Medicare in Maine at a glance
- Nearly a quarter of Maine’s population is enrolled in Medicare.
- 27 percent of Maine Medicare beneficiaries opted for Medicare Advantage plans.
- Maine residents can select from between six and 31 Medicare Advantage plans in 2019, depending on their county.
- Maine has extensive consumer protections related to Medigap coverage.
- 43 percent of Maine Medicare beneficiaries have stand-alone Part D prescription coverage.
- Per-enrollee Medicare spending in Maine is about 12 percent lower than the national average.
Medicare enrollment in Maine
332,242 Maine residents were enrolled in Medicare as of November 2018. That’s more than 24 percent of the state’s total population, compared with a little more than 18 percent of the United States population enrolled in Medicare.
Maine has the second-highest percentage of residents age 65+ in the country, although Maine also has a higher-than-average percentage of Medicare beneficiaries who are under 65 and eligible for Medicare due to a disability (19 percent, versus 16 percent nationwide)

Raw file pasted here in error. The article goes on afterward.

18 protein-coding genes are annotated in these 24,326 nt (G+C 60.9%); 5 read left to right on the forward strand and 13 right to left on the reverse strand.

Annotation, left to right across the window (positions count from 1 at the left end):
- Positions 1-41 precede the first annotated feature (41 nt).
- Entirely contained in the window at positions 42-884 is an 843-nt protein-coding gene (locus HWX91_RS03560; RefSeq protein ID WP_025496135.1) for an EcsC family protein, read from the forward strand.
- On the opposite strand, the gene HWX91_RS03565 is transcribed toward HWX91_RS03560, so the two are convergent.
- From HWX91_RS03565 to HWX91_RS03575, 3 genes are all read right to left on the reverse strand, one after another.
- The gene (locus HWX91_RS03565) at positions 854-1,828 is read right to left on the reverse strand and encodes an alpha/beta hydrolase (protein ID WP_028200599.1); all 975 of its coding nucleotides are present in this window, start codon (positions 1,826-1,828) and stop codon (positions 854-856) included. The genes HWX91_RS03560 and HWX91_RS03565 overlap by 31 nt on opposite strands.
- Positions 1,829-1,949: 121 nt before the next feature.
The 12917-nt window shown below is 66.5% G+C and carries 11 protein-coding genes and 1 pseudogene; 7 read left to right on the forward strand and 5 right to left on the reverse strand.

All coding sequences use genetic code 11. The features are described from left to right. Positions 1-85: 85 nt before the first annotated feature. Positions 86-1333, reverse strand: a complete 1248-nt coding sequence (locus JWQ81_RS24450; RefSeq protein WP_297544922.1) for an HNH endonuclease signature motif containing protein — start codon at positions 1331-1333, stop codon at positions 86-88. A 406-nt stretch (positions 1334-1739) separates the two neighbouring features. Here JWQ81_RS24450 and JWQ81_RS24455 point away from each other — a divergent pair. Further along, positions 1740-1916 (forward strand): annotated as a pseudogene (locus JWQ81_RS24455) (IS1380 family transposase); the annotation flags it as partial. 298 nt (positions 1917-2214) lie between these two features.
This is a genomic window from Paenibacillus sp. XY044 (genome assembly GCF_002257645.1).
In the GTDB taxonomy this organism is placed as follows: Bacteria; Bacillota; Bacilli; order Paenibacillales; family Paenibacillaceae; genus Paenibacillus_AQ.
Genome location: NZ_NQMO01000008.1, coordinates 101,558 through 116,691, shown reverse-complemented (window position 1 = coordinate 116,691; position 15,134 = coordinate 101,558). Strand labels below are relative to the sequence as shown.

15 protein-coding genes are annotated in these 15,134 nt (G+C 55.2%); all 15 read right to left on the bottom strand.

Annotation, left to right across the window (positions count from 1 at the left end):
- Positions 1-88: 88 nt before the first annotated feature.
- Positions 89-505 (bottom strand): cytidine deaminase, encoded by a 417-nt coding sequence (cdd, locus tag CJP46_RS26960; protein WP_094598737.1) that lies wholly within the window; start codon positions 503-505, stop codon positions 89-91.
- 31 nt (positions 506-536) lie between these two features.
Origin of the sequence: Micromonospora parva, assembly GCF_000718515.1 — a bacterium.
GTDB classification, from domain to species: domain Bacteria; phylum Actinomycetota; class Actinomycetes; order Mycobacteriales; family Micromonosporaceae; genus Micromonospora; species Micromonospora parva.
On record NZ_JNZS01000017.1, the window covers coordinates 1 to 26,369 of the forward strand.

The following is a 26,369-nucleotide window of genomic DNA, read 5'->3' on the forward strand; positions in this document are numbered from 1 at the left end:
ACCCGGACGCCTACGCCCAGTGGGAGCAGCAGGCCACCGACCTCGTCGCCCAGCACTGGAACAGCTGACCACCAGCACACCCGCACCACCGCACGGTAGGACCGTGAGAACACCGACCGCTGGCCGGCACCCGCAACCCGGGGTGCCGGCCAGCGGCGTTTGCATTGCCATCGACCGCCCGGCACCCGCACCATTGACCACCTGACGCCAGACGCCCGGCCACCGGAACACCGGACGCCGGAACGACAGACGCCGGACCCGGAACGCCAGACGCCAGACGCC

Medicare Advantage in Maine
27 percent of Medicare beneficiaries in Maine were enrolled in private Medicare Advantage plans in 2017. Nationwide, the average was 33 percent, so Medicare Advantage is a little less popular in Maine than it is nationwide. The remaining 73 percent of Maine’s Medicare beneficiaries had opted instead for coverage under Original Medicare.
The availability of Medicare Advantage plans varies from one county to another. Across Maine’s 16 counties, Medicare Advantage availability ranges from six plans in Washington County, to 31 plans in Androscoggin County.
Medicare beneficiaries can switch from Medicare Advantage to Original Medicare or vice versa, each year during the annual election period in the fall (October 15 through December 7). And as of 2019, there’s a Medicare Advantage open enrollment period (January 1 to March 31) during which people who are already enrolled in Medicare Advantage plans can switch to a different Medicare Advantage plan or drop their Medicare Advantage plan and enroll in Original Medicare instead.
Medigap in Maine
Medigap plans are used to supplement Original Medicare, covering some or all of the out-of-pocket costs (for coinsurance and deductibles) that people would otherwise incur if they only had Original Medicare on its own.